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Israel Says It Won't Allow Reps. Ilhan Omar And Rashida Tlaib To Enter Country


Israel is barring two freshman Democratic congresswomen from entering the country. Both Minnesota's Ilhan Omar and Michigan's Rashida Tlaib have been critical of Israel's policies. Prime Minister Benjamin Netanyahu made the decision after President Trump tweeted his thoughts on the matter. Trump said it would show great weakness if Israel were to let the two lawmakers go on a trip they had planned for this weekend. We will hear reaction from a Democratic lawmaker in Congress in a moment. First, let's go to Jerusalem and NPR's Daniel Estrin.

Hey, Daniel.


KELLY: Why is Israel saying it banned this visit by Tlaib and Omar?

ESTRIN: Well, Netanyahu said that Israeli law allows authorities to bar entry to people who advocate a global movement to boycott Israel. And he said these congresswomen were going to do just that. They were going to use the trip to promote a boycott of Israel. Now, these Congresswomen do support the right to boycott Israel. They are outspoken critics of Israel. Tlaib has talked about Israel's, quote, "racist policies." The question here is, why this Israeli decision now to ban them? - because last month, Israel said it would let them in out of respect for Congress. It seems that the deciding factor here was Trump. He has singled out these Congresswomen before. He has tried to paint them as the face of the Democratic Party, although many Democrats distanced themselves from these congresswomen's positions on Israel.

KELLY: Right, as you say, they have been outspoken for a long time, so the timing is a question. What do they say about what they were going to do when they got there? What was the trip supposed to be?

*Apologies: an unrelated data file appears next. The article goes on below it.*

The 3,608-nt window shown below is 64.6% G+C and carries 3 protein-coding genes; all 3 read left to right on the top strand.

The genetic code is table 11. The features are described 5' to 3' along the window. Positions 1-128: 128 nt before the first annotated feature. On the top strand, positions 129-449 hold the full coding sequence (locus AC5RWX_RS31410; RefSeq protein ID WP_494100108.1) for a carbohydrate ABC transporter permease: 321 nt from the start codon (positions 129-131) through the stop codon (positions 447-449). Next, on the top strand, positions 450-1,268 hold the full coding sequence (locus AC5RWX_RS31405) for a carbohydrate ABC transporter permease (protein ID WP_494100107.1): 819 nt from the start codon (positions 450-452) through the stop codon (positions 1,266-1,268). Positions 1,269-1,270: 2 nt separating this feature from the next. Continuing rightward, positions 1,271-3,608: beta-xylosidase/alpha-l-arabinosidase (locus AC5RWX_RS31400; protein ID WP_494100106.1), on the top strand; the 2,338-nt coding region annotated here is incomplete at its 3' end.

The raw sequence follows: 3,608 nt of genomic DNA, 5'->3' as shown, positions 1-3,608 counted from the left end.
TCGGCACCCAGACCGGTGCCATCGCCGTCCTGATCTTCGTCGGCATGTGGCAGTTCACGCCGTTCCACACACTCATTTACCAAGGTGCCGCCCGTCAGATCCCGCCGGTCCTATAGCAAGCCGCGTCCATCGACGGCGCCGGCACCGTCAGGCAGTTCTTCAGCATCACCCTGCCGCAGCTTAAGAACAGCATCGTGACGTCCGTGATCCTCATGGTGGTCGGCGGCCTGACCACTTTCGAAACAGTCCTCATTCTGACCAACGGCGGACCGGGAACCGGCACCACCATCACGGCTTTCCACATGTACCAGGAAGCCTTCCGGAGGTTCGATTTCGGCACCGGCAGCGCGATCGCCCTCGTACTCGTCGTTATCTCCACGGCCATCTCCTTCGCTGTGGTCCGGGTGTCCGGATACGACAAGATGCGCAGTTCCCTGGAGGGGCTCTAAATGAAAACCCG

ESTRIN: Well, I spoke with a group associated with a Palestinian official. This group was organizing the trip, and they say that the congresswomen were going to be visiting Jerusalem and three Palestinian cities in the West Bank. And one of the organizers told me that the congresswomen wanted to see the impact of U.S. policies on Palestinians, so they were going to visit a Jerusalem hospital that was affected by the Trump administration's funding cuts for Palestinians. They were going to visit Israeli and Palestinian human rights activists, Palestinian youth and also visit the Al-Aqsa Mosque in Jerusalem. And Tlaib has a grandmother in the West Bank, and she was going to be visiting her and other relatives there.

KELLY: And the trip is now definitely off.

ESTRIN: That's what the congresswomen are signaling, yes.

KELLY: What else are they saying? Have they reacted to this move by Israel today?

ESTRIN: They have. Congresswoman Omar said Israel was imposing a Muslim ban. Both congresswomen are Muslim. And Tlaib tweeted a photo of her Palestinian grandmother. And she said that Israel banning her was a sign of weakness. And actually, several pro-Israel groups have also opposed this Israeli move. AIPAC, for instance, said it believes that U.S. representatives should be able to visit and experience Israel firsthand, even though the group disagrees with the congresswomen's views on Israel.

KELLY: So help us understand, Daniel, what else might be going on behind the scenes here. Just describe what the domestic political challenges that Benjamin Netanyahu is facing are.

ESTRIN: Yeah. He faces a lot of domestic political challenges because he's headed for a redo election next month. He is in a weakened position at the moment. He did not manage to form a government after last elections. And right now he has right-wing competitors who are posing a challenge. So going into this election, he wants to make sure he stays the leader of the right wing. And he wants to prove his nationalism. But part of that calculation is that he needs Trump. Last election season, Trump helped Netanyahu a lot. He invited Netanyahu to the White House. He recognized Israel's annexation of the Golan Heights. That helped Netanyahu win voters last time. And now many Israelis are expecting that Trump will offer Netanyahu some goodies this time too.

KELLY: NPR's Daniel Estrin reporting on a very complicated back and forth going on there. He's in Jerusalem.

Daniel, thank you.

ESTRIN: You're welcome. Transcript provided by NPR, Copyright NPR.

Daniel Estrin is NPR's international correspondent in Jerusalem.
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